The "III" in the title of Van Halen III refers to the unveiling of the third incarnation of Van Halen, the post-Sammy Hagar lineup featuring former Extreme vocalist Gary Cherone as lead singer. According to the party line, Van Halen ditched Sammy because they wanted to try new musical and lyrical approaches that Hagar was reluctant to pursue. And it is true that Van Halen III makes a slight break from his dunderheaded party rock, but that's a difference that only hardcore fans will be able to hear. Less tired but no more inspired than Balance, Van Halen III suffers from the same problems as Hagar-era Van Halen -- limp riffs, weak melodies, and plodding, colorless rhythms. On top of that, there are layers of pretensions, from portentous lyrics to segmented song structures that don't sound all that different from "Poundcake." Evidently, the group wanted to prove that it could still rock more than it wanted to stretch its musical muscle. There are a couple of new twists on the Van Halen format, whether it's funky breakdowns or political consciousness, but it's all too familiar, since Cherone sounds uncannily similar to Sammy, and Alex Van Halen and Michael Anthony remain the blandest rhythm section in all of hard rock. That would be a shame if Eddie had a clear idea of where he wanted to take the band, but he seems content to wallow in the big arena rock he has long since exhausted, churning out faceless riffs and technically proficient guitar solos that never expand the vocabulary he established 20 years ago. Van Halen III may showcase a new version of Van Halen, but that doesn't make it a new beginning.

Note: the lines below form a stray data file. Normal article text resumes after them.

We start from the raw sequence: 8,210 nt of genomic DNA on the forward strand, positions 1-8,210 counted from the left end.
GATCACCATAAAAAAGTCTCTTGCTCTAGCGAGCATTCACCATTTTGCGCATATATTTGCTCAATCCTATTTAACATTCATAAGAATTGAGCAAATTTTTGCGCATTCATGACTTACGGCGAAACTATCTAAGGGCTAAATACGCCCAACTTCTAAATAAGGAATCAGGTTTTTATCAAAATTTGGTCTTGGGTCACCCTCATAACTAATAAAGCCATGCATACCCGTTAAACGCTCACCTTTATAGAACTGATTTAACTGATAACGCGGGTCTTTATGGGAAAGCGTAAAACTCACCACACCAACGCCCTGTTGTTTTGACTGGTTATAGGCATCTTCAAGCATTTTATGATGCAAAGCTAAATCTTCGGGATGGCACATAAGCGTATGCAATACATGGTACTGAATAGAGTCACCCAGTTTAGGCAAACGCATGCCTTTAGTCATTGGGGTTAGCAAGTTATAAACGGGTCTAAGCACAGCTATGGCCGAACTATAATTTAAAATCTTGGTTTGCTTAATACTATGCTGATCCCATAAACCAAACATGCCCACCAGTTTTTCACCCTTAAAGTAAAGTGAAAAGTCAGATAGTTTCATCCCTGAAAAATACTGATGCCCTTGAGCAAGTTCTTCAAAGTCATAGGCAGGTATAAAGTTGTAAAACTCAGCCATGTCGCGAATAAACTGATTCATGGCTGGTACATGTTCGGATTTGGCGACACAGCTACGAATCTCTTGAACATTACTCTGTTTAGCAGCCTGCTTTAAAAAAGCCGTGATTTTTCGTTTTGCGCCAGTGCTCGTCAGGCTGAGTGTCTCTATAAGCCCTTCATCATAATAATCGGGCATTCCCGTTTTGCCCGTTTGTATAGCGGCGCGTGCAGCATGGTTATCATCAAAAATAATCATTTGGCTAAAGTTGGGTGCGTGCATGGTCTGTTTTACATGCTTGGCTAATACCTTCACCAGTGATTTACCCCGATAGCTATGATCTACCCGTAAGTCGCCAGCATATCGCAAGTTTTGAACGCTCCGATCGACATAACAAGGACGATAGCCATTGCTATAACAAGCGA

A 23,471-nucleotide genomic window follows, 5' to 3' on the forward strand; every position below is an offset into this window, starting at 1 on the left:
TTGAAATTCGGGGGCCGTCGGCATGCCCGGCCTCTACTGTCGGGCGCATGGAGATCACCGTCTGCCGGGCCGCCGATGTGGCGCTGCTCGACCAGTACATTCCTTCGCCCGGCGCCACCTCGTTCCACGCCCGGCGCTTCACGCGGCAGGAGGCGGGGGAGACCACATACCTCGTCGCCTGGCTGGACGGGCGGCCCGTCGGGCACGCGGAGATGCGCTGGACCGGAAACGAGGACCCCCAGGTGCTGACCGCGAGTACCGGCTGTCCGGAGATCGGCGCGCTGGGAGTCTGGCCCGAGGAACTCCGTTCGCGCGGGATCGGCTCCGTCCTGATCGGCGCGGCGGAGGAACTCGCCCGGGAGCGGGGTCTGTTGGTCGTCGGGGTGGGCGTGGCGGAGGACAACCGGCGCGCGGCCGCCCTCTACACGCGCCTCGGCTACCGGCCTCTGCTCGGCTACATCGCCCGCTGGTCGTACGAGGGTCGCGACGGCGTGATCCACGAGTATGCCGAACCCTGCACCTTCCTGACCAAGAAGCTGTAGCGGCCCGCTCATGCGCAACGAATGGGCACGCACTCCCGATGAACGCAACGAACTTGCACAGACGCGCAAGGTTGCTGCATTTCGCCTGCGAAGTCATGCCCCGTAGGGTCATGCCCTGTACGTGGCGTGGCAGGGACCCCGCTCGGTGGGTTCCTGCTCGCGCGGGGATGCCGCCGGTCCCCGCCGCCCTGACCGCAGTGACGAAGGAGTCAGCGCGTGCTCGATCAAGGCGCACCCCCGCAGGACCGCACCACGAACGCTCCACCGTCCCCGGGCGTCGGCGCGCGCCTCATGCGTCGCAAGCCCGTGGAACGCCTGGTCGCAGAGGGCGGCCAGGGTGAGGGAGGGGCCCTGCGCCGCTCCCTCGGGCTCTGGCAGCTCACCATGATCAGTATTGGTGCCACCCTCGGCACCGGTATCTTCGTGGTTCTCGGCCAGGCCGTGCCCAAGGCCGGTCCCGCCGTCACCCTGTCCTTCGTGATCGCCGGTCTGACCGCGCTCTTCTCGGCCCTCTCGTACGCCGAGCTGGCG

Van Halen III Review
by Stephen Thomas Erlewine